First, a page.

Independent Reading: Staple or Slide? (Part 2)

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Organizing the classroom, establishing reading rituals, and having a few “non-negotiables” in place are key to maximizing time for independent reading. Here’s how I make independent reading a staple in my classroom.

  • Ground rules. Some people call it DEAR (Drop Everything And Read) and others, like me, call it SQUIRT. I use the SQUIRT acronym because it is clear what the expectations are: Sustained Quiet, Uninterrupted, Independent, Reading Time. My students see SQUIRT on the agenda each day. Sometimes it happens right away, when they first arrive; other times it happens just before they leave. Either way, they know that bathroom/water breaks must happen before SQUIRT. I explain, “If we’re signing out for water, are you reading?” The only exception to this is an emergency, and of course, these sometimes happen. But a revolving door and chairs scraping against the floor when students get up and down breaks our “bubble.” My students can read anywhere in the room they’d like. But once they make a decision, they must stick with that location. Again, constant movement distracts readers and prevents them from getting into the zone.
  • Books on deck. All of my students keep their SQUIRT books in a designated large bin in the classroom. On the inside cover of each book is a post-it with the student’s name in case it should “wander.” When it’s time for SQUIRT, no one needs to “go looking” for their book because it’s always “on deck.” Also, as students near the end of their book, they are reminded to locate the next book they’d like to read and to place it “on deck.” Again, I remind them, “If you’re looking for a book during SQUIRT, are you reading?” A seamless transition to SQUIRT helps us to maximize our reading minutes. Reading folders that include multiple copies of reading logs are kept in numerical order in the front of my classroom. Students grab their folders and their books as soon as they enter the classroom each day in anticipation of SQUIRT; so when it’s time, they’re ready!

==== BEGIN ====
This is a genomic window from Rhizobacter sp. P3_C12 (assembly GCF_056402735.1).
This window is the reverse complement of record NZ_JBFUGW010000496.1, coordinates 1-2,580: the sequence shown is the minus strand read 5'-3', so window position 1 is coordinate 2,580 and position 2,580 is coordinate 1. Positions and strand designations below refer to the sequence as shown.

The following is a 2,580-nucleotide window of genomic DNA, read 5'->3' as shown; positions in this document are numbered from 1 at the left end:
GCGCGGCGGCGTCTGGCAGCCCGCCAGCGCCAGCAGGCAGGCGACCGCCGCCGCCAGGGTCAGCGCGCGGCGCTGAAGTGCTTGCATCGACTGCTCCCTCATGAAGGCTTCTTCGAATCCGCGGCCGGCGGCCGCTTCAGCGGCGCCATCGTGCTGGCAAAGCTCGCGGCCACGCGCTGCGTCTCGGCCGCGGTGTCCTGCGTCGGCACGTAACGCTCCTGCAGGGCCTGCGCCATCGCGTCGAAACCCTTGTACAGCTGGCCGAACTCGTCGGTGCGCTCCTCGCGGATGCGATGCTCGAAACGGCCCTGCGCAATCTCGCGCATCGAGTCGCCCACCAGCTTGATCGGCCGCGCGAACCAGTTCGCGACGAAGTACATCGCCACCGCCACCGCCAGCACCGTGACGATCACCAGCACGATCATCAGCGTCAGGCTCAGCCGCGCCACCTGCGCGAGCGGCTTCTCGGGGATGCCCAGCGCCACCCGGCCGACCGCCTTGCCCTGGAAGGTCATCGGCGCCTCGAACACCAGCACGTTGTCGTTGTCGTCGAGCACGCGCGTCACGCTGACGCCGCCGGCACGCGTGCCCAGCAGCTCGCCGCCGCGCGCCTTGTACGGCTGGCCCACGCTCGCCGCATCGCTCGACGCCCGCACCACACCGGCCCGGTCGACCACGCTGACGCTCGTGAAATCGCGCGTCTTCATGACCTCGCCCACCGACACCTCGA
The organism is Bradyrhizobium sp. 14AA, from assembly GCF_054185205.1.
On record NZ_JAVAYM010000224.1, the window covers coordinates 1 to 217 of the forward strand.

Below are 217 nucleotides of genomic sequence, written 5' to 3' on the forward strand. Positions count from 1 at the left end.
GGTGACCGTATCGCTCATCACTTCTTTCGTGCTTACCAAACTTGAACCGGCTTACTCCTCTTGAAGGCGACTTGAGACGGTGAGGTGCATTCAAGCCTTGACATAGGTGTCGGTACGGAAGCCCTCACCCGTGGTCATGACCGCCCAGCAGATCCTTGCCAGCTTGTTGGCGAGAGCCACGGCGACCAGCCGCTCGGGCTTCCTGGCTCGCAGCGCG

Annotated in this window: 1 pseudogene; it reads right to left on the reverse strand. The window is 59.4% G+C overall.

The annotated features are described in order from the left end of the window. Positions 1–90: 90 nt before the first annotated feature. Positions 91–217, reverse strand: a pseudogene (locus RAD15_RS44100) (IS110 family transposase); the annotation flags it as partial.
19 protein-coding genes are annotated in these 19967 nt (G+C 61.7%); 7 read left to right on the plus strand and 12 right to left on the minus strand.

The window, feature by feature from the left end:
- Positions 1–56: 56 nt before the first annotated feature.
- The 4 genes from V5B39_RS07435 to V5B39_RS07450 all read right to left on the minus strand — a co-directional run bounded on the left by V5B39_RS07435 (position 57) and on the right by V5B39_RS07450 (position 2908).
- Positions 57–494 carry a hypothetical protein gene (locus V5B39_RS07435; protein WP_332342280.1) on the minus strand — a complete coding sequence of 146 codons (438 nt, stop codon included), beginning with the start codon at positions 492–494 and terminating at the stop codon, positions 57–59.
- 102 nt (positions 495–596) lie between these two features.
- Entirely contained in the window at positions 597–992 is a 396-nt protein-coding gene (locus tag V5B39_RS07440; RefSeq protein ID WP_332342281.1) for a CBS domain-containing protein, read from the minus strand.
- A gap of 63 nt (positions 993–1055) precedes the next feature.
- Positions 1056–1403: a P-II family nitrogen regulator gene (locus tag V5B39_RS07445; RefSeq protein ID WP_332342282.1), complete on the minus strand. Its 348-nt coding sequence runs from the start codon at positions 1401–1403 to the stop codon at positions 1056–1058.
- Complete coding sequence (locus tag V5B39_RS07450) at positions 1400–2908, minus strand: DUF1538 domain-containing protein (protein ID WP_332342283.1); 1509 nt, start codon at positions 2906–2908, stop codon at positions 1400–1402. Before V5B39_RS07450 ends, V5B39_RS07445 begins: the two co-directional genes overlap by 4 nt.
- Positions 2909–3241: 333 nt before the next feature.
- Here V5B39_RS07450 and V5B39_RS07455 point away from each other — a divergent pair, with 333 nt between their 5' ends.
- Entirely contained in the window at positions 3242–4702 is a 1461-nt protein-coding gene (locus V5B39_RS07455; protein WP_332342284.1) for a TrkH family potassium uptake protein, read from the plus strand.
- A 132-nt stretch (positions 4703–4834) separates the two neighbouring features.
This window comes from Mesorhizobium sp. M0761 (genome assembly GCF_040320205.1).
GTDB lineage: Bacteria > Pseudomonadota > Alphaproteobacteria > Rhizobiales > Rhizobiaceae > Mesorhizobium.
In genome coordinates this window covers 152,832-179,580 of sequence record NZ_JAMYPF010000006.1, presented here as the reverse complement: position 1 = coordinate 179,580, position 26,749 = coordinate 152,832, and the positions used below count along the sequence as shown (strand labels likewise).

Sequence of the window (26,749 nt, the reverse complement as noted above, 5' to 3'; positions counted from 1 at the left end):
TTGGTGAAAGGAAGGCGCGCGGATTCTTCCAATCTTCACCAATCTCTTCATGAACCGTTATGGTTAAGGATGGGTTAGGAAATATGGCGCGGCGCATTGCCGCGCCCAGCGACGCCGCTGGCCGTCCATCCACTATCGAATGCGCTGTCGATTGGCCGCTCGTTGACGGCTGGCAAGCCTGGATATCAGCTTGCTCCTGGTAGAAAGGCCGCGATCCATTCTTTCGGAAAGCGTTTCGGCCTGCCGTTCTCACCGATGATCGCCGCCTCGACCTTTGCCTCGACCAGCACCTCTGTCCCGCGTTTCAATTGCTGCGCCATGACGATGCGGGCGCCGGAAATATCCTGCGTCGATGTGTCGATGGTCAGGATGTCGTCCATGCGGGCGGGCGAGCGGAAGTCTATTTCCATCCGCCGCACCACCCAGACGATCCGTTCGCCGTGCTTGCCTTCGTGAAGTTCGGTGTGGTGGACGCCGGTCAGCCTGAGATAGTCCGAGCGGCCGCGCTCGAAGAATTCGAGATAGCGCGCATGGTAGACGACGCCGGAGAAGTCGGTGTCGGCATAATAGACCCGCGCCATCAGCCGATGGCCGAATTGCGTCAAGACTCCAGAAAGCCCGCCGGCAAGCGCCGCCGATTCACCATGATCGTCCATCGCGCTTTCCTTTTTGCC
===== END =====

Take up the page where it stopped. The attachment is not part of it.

• Schedule. If independent reading time is the first thing to slide off of your schedule due to time constraints, make it the first part of the day. I see my 6th graders each day for 80 minutes, so I’m able to provide 30 minutes for SQUIRT. However, like all teachers, I sometimes find myself pinched for time. After allowing SQUIRT to slide off of my schedule too many times during the first four months of the school year, my New Year’s resolution was to make it first on the agenda. During this time, I’m either conferencing with students or reading as well. When I work with teachers, I remind them about how smart students are. If we’re grading papers or working on the computer during independent reading time, we are letting our students know that independent reading is not really that important; it’s “busy work ” so that the teacher has time to do something else. Independent reading time is also time for me to model being a reader. My students need to see me wrapped up in a great book, too. They want to know what I’m reading and why I love it.

As teachers, we hold a powerful platform. Making independent reading sacred is one of the most important things a teacher can do. This time is valuable. Students need to and want to read. Yes, even struggling readers want to read and we can make this happen for them by being relentless about matching them to books they are excited about reading.


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